Even in tough times, the goal is to find a job that is the best fit you can find within the time you can afford to keep looking. To do that, you must let prospective employers know what they need to know, and you must learn from them what you need to know. Here are some tips for doing just that.
- Polish your phone interview skills
- Phone interviews are more common now because employers have so many candidates to choose from. Practice answering questions, record yourself, and listen to the recording. If the interviewer isn't a prospective supervisor or co-worker, fret not about the interviewer's manner or style. Reflect on the interview afterwards. What did you learn? Get tips from the Web.
- Polish your in-person interview skills
- Convince the interviewer that you're able and likable. Practicing and reviewing video are very helpful, but preparing responses for anticipated topics is essential. Get tips for enhancing performance in face-to-face interviews.
- Have a dynamite resume
- Customize your resume to every opportunity. Promote your assets, but don't try to defend liabilities. Get tips for resume writing.
- Prepare for interviews
- Most people peruse a company's Web site before interviewing, and some even read relevant news stories, but that's just a start. When preparing, use Web search or business and social networking sites to find whatever you can about the people who will be interviewing you. They'll be doing the same about you.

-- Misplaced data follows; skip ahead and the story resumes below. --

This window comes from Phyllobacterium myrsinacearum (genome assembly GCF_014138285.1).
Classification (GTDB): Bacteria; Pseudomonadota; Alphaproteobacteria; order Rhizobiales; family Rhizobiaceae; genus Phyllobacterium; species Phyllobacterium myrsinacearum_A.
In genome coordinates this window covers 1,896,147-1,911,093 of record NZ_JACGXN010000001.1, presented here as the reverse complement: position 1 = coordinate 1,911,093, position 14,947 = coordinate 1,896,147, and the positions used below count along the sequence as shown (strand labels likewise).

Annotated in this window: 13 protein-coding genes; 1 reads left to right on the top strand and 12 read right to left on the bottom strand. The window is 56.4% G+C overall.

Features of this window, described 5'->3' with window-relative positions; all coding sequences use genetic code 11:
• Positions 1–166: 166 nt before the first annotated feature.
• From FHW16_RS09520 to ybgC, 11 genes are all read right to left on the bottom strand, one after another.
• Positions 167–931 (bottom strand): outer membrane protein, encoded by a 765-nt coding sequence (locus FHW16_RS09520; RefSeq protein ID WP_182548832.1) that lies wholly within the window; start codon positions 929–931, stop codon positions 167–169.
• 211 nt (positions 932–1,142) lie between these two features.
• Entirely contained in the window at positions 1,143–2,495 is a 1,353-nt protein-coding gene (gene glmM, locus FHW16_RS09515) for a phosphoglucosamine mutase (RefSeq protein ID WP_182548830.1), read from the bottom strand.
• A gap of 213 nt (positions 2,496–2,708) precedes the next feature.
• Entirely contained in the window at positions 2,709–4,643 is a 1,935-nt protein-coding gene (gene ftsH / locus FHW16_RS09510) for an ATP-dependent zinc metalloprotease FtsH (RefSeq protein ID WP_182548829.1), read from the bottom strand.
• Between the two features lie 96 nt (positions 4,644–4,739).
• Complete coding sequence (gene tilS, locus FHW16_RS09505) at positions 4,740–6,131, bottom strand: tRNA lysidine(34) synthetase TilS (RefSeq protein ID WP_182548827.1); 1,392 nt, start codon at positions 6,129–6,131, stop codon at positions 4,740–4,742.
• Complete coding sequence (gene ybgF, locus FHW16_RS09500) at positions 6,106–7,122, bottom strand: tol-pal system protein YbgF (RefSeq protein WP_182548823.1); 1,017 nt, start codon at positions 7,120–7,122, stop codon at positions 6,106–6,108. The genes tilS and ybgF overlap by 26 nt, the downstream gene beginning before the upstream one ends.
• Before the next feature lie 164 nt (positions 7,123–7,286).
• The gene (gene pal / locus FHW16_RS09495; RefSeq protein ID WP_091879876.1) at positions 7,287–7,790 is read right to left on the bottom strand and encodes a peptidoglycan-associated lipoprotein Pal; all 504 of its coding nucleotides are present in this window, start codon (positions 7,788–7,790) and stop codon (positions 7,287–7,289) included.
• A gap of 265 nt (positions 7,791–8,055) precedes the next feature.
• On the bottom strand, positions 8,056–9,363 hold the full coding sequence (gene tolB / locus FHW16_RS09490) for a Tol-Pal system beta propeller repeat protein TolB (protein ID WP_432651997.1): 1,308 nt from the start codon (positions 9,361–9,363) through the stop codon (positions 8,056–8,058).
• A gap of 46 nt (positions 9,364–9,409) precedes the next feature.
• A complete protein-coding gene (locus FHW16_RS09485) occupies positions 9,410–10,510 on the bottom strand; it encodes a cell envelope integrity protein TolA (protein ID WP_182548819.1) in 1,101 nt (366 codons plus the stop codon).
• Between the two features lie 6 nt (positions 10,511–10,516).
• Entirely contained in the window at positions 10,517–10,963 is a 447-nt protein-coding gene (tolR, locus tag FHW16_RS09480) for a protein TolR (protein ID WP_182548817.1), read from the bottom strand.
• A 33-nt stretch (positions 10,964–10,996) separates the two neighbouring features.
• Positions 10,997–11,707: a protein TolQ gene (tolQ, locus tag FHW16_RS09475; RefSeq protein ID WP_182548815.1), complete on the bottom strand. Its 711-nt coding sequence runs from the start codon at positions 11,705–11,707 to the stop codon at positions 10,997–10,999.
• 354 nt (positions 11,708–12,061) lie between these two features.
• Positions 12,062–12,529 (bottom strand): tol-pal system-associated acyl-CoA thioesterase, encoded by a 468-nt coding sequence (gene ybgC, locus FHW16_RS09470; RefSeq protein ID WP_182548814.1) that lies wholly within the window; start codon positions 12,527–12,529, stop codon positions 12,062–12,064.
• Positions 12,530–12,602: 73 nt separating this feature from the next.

- Clean up your social or business networking act
- Get a professional-sounding email address: Abraham.Lincoln[at]gmail.com, not HonestAbe271[at]gmail.com. If you already have social or business networking accounts in your name, clean them up to make them professional. Move any unprofessional content behind the "curtain" if there is one, or move it to another, more personal account.
- Clean up your email act
- If you've Customize your resume to
every opportunity. Promote
your assets, but don't
try to defend liabilities.been using a personal email address to contribute personal material to publicly visible Internet discussions, get a new address for job search purposes — something of the form <FirstName>.<LastName>[at]DomainName.com. This might be difficult if you have a common name, but try to avoid cuteness and numbers.
- Use email signatures to state your value proposition
- Use your email signature to broadcast your value proposition. Beyond your contact information, add a line or two about your assets. Have a signature on all devices from which you send mail. Consider having different email signatures for different situations.
During the mutual explorations that lead to the offer decision, instead of communicating your needs, communicate what you have to offer, and try to determine what they have to offer. The time for negotiating arrives when the offer arrives. Trying to negotiate before that — about duties or compensation or almost anything else — makes any offer less likely. First in this series Top Next Issue